If you need a numerical result, just multiply the result of the function in number one!

function toNonExponential(value) {
    // if value is not a number try to convert it to number
    if (typeof value !== "number") {
        value = parseFloat(value);

        // after convert, if value is not a number return empty string
        if (isNaN(value)) {
            return "";
        }
    }

    var sign;
    var e;

    // if value is negative, save "-" in sign variable and calculate the absolute value
    if (value < 0) {
        sign = "-";
        value = Math.abs(value);
    }
    else {
        sign = "";
    }

    // if value is between 0 and 1
    if (value < 1.0) {
        // get e value
        e = parseInt(value.toString().split('e-')[1]);

        // if value is exponential convert it to non exponential
        if (e) {
            value *= Math.pow(10, e - 1);
            value = '0.' + (new Array(e)).join('0') + value.toString().substring(2);
        }
    }
    else {
        // get e value
        e = parseInt(value.toString().split('e+')[1]);

        // if value is exponential convert it to non exponential
        if (e) {
            value /= Math.pow(10, e);
            value += (new Array(e + 1)).join('0');
        }
    }

    // if value has negative sign, add to it
    return sign + value;
}

Use .toPrecision, .toFixed, etc. You can count the number of digits in your number by converting it to a string with .toString then looking at its .length.


You can loop over the number and achieve the rounding

// functionality to replace char at given index

String.prototype.replaceAt=function(index, character) {
    return this.substr(0, index) + character + this.substr(index+character.length);
}

// looping over the number starts

var str = "123456789123456799.55";
var arr = str.split('.');
str = arr[0];
i = (str.length-1);
if(arr[1].length && Math.round(arr[1]/100)){
  while(i>0){
    var intVal = parseInt(str.charAt(i));

   if(intVal == 9){
      str = str.replaceAt(i,'0');
      console.log(1,str)
   }else{
      str = str.replaceAt(i,(intVal+1).toString()); 
      console.log(2,i,(intVal+1).toString(),str)
      break;
   }
   i--;
 }
}

I tried working with the string form rather than the number and this seemed to work. I have only tested this on Chrome but it should be universal:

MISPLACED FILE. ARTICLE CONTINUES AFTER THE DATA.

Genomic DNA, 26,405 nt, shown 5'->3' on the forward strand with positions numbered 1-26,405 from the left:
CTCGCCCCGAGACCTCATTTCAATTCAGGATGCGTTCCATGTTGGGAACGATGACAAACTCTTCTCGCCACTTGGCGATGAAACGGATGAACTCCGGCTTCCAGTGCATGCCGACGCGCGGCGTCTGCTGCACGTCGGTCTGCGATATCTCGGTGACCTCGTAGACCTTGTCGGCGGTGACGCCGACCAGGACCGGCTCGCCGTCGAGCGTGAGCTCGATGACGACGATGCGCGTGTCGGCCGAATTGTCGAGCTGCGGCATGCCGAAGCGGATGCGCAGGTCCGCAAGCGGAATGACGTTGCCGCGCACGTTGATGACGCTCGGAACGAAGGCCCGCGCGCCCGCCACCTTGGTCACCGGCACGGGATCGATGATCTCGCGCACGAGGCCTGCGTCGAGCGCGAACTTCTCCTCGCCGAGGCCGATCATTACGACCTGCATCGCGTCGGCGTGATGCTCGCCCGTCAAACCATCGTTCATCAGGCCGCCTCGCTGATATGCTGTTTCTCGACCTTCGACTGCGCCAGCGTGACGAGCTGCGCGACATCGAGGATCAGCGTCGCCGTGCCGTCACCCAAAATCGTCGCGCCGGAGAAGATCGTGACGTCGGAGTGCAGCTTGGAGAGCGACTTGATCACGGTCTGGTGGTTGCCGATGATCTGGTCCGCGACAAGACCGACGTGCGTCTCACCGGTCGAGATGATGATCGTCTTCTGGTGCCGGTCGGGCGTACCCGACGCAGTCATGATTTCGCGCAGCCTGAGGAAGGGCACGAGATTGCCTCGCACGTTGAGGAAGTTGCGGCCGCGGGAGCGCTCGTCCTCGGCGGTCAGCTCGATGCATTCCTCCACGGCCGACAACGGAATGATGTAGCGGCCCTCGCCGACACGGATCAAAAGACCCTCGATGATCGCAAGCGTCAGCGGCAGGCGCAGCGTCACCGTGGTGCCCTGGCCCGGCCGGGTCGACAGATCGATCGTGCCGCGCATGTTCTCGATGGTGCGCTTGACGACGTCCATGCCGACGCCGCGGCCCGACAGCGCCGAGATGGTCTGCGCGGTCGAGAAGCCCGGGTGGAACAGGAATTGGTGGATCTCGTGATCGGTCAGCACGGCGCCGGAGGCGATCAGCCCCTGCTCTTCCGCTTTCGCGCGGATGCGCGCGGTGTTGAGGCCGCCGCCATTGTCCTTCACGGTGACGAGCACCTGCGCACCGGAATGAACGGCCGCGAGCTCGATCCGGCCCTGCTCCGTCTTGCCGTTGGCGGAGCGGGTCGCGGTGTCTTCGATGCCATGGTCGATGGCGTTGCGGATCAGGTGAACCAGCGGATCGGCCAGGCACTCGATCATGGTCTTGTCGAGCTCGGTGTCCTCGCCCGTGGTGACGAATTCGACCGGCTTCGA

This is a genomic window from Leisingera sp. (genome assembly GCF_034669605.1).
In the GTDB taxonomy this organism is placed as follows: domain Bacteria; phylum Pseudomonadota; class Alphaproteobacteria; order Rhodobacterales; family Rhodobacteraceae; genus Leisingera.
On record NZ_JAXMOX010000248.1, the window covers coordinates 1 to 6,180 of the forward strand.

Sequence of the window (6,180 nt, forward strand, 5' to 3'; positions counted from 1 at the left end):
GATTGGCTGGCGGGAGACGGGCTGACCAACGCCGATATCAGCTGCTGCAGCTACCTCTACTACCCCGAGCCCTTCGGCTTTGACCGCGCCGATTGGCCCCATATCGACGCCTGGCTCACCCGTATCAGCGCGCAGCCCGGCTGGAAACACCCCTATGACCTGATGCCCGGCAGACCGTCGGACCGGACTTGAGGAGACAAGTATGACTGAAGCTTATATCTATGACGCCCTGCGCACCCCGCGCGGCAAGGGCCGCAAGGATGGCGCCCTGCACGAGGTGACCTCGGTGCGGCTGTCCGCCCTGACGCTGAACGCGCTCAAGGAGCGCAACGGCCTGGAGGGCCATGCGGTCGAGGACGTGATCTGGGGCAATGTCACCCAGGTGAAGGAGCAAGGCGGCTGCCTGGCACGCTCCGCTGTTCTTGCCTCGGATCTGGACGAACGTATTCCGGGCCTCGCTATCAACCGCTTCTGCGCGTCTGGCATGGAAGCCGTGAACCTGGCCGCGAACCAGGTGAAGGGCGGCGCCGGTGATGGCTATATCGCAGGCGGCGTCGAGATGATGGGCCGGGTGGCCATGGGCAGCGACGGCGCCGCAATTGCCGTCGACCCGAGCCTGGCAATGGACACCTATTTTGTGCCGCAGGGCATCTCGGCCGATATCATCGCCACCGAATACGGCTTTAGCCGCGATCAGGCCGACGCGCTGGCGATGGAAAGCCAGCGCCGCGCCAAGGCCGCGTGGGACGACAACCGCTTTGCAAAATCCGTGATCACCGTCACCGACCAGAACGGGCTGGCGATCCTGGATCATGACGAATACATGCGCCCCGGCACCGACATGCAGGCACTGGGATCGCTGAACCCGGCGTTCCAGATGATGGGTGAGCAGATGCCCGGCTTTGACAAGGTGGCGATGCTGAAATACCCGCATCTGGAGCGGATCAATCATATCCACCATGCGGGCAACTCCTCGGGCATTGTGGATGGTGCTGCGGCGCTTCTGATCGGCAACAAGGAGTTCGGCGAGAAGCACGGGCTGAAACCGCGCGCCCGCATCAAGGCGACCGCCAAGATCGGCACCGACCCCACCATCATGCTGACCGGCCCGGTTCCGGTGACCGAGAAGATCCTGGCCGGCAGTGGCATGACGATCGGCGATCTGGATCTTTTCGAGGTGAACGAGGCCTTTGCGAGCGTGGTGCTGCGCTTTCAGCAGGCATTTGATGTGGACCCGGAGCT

function removeExponent(s) {
    var ie = s.indexOf('e');
    if (ie != -1) {
        if (s.charAt(ie + 1) == '-') {
            // negative exponent, prepend with .0s
            var n = s.substr(ie + 2).match(/[0-9]+/);
            s = s.substr(2, ie - 2); // remove the leading '0.' and exponent chars
            for (var i = 0; i < n; i++) {
                s = '0' + s;
            }
            s = '.' + s;
        } else {
            // positive exponent, postpend with 0s
            var n = s.substr(ie + 1).match(/[0-9]+/);
            s = s.substr(0, ie); // strip off exponent chars            
            for (var i = 0; i < n; i++) {
                s += '0';
            }       
        }
    }
    return s;
}

I think there may be several similar answers, but here's a thing I came up with

// If you're gonna tell me not to use 'with' I understand, just,
// it has no other purpose, ;( andthe code actually looks neater
// 'with' it but I will edit the answer if anyone insists
var commas = false;

function digit(number1, index1, base1) {
    with (Math) {
        return floor(number1/pow(base1, index1))%base1;
    }
}

function digits(number1, base1) {
    with (Math) {
        o = "";
        l = floor(log10(number1)/log10(base1));
        for (var index1 = 0; index1 < l+1; index1++) {
            o = digit(number1, index1, base1) + o;
            if (commas && i%3==2 && i<l) {
                o = "," + o;
            }
        }
        return o;
    }
}

// Test - this is the limit of accurate digits I think
console.log(1234567890123450);

Note: this is only as accurate as the javascript math functions and has problems when using log instead of log10 on the line before the for loop; it will write 1000 in base-10 as 000 so I changed it to log10 because people will mostly be using base-10 anyways.

This may not be a very accurate solution but I'm proud to say it can successfully translate numbers across bases and comes with an option for commas!


Your question:

number :0x68656c6c6f206f72656f
display:4.9299704811152646e+23

You can use this: https://github.com/MikeMcl/bignumber.js

A JavaScript library for arbitrary-precision decimal and non-decimal arithmetic.

like this:

let ten =new BigNumber('0x68656c6c6f206f72656f',16);
console.log(ten.toString(10));
display:492997048111526447310191

I know it's many years later, but I had been working on a similar issue recently and I wanted to post my solution. The currently accepted answer pads out the exponent part with 0's, and mine attempts to find the exact answer, although in general it isn't perfectly accurate for very large numbers because of JS's limit in floating point precision.